Walter Roman

Walter James Roman was born on 1st July 1880 in West Street, Bridgwater, the son of George (a brickyard labourer) and Bessie. His rugby career began in 1893, when, at the age of 13, he joined the Bridgwater dreadnaughts. He captained the side for two seasons, playing centre three-quarter. The club was disbanded in 1895 and Walter joined the Bridgwater Club (Senior) and made his debut for them at the age of only 15. He was obviously recognised as something of a Star from this early age, and in 1897 he represented Somerset in County Friendly matches against Middlesex, Surrey and Glamorgan.

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His army career began in 1899, when he enlisted in the 2nd Battalion of the Somerset Light Infantry. He saw service in South Africa in the Boer War, and was awarded the Queen's South Africa Medal, Bars, Cape Colony, Orange Free State, Transvaal, and the Kings South Africa Medal. In 1901 he transferred to the 1st Battalion of the SLI and served in India for five years. Whilst stationed at Cawnpore for two years the Battalion formed a Rugby Club, and after having an easy time beating local teams, entered the Calcutta Cup but were beaten in the first round. In 1907 Walter was discharged from the army and returned to Bridgwater, where he worked as a brickwork labourer.

He rejoined Bridgwater Rugby club, became Captain, and represented Somerset sixteen more times. In the 1909/10 season Walter featured in a number of England trials, and many believed him to be a future England player. It seems to have been much to his disappointment that he was not chosen for the England team to play Wales, and he subsequently embraced professionalism and signed for the Rochdale Hornets Northern Union team (Rugby League) in January 1910, for what, at the time, was rumoured to be a substantial fee of £200.

The Bridgwater Mercury of 19th January 1910 remarked that 'Rattler' had enjoyed a remarkable popularity with the blue and whites, and his departure had caused much regret. With a wife and family to support, however, the offer was one too good to pass by.

As well as play Rugby in Rochdale, Walter became the Landlord of a public house, the Beehive Hotel, only half a mile from the Hornets' ground. He became Captain of the team, and in November 1911 played for Wales and the West of England versus Australia at Bristol AFC (Australia won 23-3) and in February 1914 he played for England against Wales at St Helens (England won 16-12). Also in this year he was selected for the Northern Union Tour of Australia and, although he never won a test cap, he played in seven games and scored one try. The tour was cut short by the outbreak of War.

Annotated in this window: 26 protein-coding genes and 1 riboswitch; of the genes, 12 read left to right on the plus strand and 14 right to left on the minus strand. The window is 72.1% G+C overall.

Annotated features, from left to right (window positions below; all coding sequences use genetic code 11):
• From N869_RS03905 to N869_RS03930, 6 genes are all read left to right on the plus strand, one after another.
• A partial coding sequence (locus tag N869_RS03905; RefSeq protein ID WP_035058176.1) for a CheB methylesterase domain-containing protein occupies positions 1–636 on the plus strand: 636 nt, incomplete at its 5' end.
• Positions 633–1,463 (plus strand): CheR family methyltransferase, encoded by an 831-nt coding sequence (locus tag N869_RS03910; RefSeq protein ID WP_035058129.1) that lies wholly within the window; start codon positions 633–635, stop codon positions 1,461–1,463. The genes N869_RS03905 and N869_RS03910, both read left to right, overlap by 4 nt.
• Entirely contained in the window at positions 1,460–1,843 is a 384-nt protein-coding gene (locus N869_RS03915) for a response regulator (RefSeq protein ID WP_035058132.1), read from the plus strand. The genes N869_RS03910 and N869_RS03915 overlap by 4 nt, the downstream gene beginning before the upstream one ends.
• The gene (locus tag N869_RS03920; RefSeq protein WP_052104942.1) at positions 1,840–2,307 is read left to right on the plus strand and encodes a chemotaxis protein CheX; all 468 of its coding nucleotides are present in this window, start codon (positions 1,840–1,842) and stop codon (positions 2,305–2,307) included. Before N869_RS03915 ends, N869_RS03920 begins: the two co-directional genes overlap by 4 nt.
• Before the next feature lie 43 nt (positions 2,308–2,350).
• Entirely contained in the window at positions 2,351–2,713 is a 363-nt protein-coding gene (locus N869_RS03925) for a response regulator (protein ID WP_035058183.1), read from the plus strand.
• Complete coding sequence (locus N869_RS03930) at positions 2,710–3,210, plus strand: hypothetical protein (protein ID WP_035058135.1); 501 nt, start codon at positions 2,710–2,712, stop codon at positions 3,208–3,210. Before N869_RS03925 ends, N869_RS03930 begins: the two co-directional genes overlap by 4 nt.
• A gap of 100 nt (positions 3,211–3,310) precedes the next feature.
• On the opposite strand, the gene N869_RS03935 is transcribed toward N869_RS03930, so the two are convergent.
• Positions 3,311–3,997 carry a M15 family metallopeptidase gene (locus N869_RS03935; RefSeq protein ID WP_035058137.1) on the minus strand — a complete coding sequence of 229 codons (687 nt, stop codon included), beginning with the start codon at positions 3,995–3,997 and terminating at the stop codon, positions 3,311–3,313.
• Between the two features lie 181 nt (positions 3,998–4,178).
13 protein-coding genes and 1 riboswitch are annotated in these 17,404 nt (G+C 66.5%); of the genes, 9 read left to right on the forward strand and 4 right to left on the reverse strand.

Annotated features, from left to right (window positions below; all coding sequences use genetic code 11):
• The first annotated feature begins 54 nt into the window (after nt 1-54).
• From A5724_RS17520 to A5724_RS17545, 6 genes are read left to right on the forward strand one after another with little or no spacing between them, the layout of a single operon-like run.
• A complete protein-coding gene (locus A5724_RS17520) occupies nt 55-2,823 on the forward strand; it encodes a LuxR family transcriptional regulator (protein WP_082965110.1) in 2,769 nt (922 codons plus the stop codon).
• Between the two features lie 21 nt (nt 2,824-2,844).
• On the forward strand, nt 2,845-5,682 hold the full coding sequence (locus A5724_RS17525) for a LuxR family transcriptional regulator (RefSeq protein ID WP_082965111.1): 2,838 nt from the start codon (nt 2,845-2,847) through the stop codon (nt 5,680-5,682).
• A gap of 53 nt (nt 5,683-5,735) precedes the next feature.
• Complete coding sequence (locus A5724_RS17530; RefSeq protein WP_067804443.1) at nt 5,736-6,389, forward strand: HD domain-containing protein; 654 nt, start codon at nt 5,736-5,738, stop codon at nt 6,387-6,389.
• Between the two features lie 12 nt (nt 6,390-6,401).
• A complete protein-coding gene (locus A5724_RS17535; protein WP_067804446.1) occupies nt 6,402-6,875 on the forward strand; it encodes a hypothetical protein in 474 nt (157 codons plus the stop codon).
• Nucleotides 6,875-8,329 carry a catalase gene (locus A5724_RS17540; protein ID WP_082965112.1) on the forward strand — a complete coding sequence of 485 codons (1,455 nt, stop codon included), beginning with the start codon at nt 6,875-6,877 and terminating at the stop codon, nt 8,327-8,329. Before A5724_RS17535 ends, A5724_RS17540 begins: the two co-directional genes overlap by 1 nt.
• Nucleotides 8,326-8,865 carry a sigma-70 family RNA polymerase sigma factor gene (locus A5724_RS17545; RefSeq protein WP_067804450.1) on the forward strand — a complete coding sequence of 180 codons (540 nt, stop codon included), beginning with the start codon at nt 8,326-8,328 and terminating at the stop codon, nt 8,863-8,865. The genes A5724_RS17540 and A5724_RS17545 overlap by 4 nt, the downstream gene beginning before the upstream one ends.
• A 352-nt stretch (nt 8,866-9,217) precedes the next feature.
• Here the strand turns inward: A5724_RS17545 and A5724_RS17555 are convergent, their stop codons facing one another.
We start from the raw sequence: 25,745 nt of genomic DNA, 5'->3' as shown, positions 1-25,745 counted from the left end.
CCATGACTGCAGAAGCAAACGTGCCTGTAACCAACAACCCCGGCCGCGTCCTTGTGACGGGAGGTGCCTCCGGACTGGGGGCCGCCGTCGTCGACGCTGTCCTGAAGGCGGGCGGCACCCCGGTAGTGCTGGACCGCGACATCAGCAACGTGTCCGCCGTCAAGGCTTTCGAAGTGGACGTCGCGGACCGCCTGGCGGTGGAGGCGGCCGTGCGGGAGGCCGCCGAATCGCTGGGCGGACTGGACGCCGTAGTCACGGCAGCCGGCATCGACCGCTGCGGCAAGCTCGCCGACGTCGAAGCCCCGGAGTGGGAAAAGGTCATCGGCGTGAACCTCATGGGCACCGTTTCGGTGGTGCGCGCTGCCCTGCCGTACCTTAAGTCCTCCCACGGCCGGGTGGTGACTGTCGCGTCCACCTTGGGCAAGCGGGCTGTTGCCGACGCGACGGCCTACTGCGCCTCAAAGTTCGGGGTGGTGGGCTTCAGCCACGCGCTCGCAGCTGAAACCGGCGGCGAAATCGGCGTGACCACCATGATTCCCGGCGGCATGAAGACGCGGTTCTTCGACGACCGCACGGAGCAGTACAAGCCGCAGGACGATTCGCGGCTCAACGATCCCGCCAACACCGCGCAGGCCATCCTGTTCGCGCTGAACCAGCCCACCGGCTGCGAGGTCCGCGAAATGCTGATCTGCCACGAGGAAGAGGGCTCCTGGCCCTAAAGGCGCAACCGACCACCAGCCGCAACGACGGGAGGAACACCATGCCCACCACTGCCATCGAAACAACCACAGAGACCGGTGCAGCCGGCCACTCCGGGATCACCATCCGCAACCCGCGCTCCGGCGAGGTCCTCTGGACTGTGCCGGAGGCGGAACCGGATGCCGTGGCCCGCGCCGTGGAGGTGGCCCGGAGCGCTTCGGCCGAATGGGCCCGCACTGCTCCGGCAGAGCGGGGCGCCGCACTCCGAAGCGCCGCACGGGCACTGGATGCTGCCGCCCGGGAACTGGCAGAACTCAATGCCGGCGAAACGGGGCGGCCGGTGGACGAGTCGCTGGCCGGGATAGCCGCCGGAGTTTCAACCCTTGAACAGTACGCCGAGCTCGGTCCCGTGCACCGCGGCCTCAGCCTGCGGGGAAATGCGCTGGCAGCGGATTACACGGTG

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When 'Rattler' returned to England, he was recalled to the Army (number 5592) and re-joined the 1st Battalion, SL1 as a Corporal. He advanced to Sergeant on 10th May 1915, but was unfortunately court-martial led for drunkenness' and reduced to Private on 12th July 1915. The record of service of the First Battalion the Somerset Light Infantry and list of wounded indicate that ,on 1st July, 1916, the first day of the Battle of the Somme, and Walter's birthday, he was admitted to the 12th Field Ambulance with wounds to the thigh, hand and leg, and was evacuated to England from France on 5th July, 1916. He was hospitalised in Cheltenham and initially his health appeared to improve; after a couple of weeks he was able to write a few lines to his wife in Rochdale. However, a telephone call was received in Rochdale soon after this asking Mrs Roman to go to Cheltenham as soon as possible as her husband's condition was serious. The Rochdale Gazette of the time stated that it was doubtful that she arrived in time to see him alive. Walter 'Rattler' roman died of wounds on 28th July, 1916. He received the 1914-15 Star, British War, and Victory Medals.

His body was brought bock to Bridgwater and the funeral service took place in Holy Trinity Church where Walter had once been a chorister. The congregation was described as a numerous one and outside the church about 40 members of the b (Bridgwater) Company of the Somerset Volunteer Regiment formed up, together with many local soldiers home on leave. The cortege processed from the church to Wembdon Road Cemetery, and a large crown assembled at the cemetery gates. After the body had been lowered into the grave, the choir sang 'On the Resurrection Morning'. There were a large number of floral tributes, including one from the customers of the Beehive Hotel.

After his death, Walters widow, Henrietta, returned to Bridgwater and ran a local pub with her brother. She died in 1935 and is buried alongside Walter.

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Last Updated ( Friday, 06 June 2008 14:45 )  

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